Jack Layton’s “proposition, not opposition” approach to politics gained him plenty of points in the election campaign, but will be put to a harsh test as he leads the Opposition against a Conservative majority government.

“I’ve always favoured proposition over opposition. But we will oppose the government when it’s off track,” Layton said in his victory speech after winning more seats than ever before and setting himself as leader of the official Opposition.

“We’ll support positive suggestions that we’ll bring forward and support the government when it’s making progress,” Layton vowed.

But the animosity between Layton’s NDP and the Stephen Harper Conservatives runs deep.

Even during the long stretch when the NDP was the fourth party in Parliament, Layton had his hands full keeping the anti-Harper sentiment in his party under wraps.

Layton always needed to lace his diplomacy with enough negative rhetoric to keep the wolves at bay, even as his conciliatory, roll-up-your-sleeves slogan to “fix Ottawa” has been his rallying cry.

Now, with a host of untested MPs elected on an anti-establishment surge with its roots in a fluid Quebec electorate, Layton may be tempted to revive the acerbic tone of Parliaments past — the very tone he ran against.

He’ll also have to reconcile the bold promises he made to appeal to Quebec voters with the centralizing philosophy that has historically underpinned the NDP.

More than half of Layton’s new caucus is from Quebec. Most of the new MPs are relatively unknown, although three or four of the 50-some new members have high profiles. But in his victory speech, Layton did not single out Quebec issues or dwell on his commitment to bring Quebec into the constitution in his victory speech.

Layton is driven to win, and he wants to do what it takes to make his policies a reality. But he is also driven to decimate the Liberals, said political scientist Peter Graefe of McMaster University in Hamilton.

“The temptation is to run a pretty strong, negative opposition,” Graefe.

That’s a sentiment many longtime New Democrats share, but may not have in common with voters who are test-driving the party for the first time.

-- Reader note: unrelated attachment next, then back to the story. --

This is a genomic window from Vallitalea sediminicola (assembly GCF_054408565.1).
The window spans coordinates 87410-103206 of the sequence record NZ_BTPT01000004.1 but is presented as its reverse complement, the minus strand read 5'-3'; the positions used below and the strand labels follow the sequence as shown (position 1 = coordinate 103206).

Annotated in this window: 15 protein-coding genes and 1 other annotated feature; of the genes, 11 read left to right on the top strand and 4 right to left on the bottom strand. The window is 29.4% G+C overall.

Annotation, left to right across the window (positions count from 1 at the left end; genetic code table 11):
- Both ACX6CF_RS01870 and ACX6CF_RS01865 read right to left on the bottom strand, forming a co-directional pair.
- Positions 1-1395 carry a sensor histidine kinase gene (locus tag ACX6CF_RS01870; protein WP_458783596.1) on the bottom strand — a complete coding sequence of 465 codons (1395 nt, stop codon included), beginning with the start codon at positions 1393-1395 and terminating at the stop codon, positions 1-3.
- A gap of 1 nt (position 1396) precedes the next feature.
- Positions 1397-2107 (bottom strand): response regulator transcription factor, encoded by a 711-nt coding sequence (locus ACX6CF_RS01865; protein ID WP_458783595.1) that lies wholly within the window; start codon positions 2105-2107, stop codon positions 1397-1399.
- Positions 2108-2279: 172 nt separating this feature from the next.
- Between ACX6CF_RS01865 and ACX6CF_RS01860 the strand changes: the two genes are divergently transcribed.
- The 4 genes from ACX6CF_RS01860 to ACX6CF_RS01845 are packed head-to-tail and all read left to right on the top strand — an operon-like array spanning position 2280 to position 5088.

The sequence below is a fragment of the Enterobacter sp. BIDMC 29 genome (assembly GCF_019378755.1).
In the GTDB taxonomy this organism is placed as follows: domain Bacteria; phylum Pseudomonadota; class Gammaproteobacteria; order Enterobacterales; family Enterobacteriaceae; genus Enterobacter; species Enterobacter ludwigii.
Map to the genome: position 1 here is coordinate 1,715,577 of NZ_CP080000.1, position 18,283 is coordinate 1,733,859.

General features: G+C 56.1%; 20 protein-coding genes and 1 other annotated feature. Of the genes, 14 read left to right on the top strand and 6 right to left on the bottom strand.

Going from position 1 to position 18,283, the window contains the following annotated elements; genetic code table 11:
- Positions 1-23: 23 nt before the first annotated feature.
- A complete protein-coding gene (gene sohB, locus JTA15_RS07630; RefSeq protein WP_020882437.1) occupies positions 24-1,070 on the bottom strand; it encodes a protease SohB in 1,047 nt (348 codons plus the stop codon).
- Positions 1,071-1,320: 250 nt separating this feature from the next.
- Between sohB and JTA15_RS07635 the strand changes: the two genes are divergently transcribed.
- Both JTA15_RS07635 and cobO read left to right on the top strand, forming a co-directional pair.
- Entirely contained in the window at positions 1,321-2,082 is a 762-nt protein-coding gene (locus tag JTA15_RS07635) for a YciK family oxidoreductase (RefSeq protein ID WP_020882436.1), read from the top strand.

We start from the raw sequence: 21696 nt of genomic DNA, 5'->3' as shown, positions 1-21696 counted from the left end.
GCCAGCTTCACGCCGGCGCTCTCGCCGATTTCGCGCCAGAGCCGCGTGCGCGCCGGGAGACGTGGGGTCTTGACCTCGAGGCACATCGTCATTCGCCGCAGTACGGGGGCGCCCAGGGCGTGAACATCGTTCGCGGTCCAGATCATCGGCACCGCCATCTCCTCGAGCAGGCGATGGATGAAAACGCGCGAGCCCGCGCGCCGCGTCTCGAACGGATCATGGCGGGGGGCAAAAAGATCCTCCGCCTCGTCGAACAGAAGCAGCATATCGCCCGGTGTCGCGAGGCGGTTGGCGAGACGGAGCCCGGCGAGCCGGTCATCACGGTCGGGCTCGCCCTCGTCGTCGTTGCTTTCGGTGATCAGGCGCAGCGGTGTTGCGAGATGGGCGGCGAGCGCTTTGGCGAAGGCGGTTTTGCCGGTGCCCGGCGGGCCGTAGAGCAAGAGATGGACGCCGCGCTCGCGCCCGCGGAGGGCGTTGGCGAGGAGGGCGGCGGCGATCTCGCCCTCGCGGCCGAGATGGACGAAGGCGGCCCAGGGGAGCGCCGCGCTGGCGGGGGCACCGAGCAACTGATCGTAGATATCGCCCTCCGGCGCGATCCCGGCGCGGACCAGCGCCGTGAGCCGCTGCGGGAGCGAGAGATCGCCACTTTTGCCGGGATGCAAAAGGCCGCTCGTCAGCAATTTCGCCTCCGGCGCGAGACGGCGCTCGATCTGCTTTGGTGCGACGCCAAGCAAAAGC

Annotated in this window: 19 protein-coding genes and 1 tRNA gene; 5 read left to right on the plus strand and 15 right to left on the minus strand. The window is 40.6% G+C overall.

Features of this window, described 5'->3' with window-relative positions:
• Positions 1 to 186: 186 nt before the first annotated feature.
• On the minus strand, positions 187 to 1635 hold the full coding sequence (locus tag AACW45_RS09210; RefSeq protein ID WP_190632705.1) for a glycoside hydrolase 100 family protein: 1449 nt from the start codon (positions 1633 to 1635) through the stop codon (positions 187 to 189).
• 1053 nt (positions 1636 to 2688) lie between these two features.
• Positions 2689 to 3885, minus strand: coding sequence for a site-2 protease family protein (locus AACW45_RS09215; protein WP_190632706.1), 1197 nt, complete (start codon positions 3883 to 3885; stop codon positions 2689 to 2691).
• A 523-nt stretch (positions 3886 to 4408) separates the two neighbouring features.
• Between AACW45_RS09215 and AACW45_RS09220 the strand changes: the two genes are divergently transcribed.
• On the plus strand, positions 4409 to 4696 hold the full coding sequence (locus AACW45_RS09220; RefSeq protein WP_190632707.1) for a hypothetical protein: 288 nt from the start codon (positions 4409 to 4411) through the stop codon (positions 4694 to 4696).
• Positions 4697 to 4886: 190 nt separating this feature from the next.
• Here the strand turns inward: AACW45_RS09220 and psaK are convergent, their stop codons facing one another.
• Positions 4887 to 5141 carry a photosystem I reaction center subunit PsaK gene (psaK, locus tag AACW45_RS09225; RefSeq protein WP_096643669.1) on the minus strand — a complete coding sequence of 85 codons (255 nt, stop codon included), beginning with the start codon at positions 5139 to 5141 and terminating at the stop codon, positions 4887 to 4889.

The 61-year-old Layton personified the campaign from beginning to end. Recovering from hip surgery, he started out with a heavy, painful limp and finished brandishing his now-trademark cane in the air in victory.

By all accounts, Layton led a campaign that was successful beyond anyone’s wildest dreams — partly due to strategy, partly due to luck as his opponents faltered and his smile caught the eye of the public.

After finding his sea legs in previous campaigns and building up the party’s backroom expertise and fundraising over his eight years in Ottawa, Layton and his team designed a tightly scripted and narrowly focused campaign.

They had seen their membership and their seat count climb slowly and steadily over the last eight years and felt their base was solid enough to reach out.

Assuming their incumbents were mainly safe, they zeroed in on ridings where they placed second in 2008. They also started moving beyond their traditional target of women, unions, and the working class.

Inspired by the Darrell Dexter victory in Nova Scotia in 2009, the party held its national convention in Halifax and emerged determined to plot a path to victory — putting philosophy second.

The convention and Dexter himself, convinced the federal party to focus on pocketbook issues and a small set of practical positions — rather than taking an ideological stand on everything.

“That convention was definitely a turning point,” said one insider. “It became about a very tightly simplified message. It’s about focus. It’s about selecting messages that connect.”

In contrast to the resources thrown at the minute-by-minute advance planning for the campaign, planning for the post-campaign manoeuvring has been minimal, officials say — partly because they’ve been taken by surprise and partly because they don’t want to raise expectations.

“Plans for different options have been thought through — going back almost a year,” Layton said in a recent interview.

“The essence of that plan is to phone all the other leaders and say this what we’d like to accomplish.”

But since no one had a clear grasp of who would be in the new NDP caucus, or how big the Quebec contingent would be, the party’s most likely front bench has been in flux.

Newly-elected Robert Chisholm, who revived the provincial NDP in Nova Scotia and prepared the ground for Dexter’s victory, will no doubt play a large role in advising Layton on steps forward.

Two new members from Quebec — former union chief Nycole Turmel and former Liberal-turned-NDP MP Francoise Boivin — are also expected to play large roles.

Layton is to hold a news conference on Tuesday, but then wants to spend a couple of days at home, regrouping with his family.

That’s not a sign that he’s going into seclusion. His family includes his wife, Olivia Chow, who is one of the federal NDP’s top strategists. They live and breathe politics.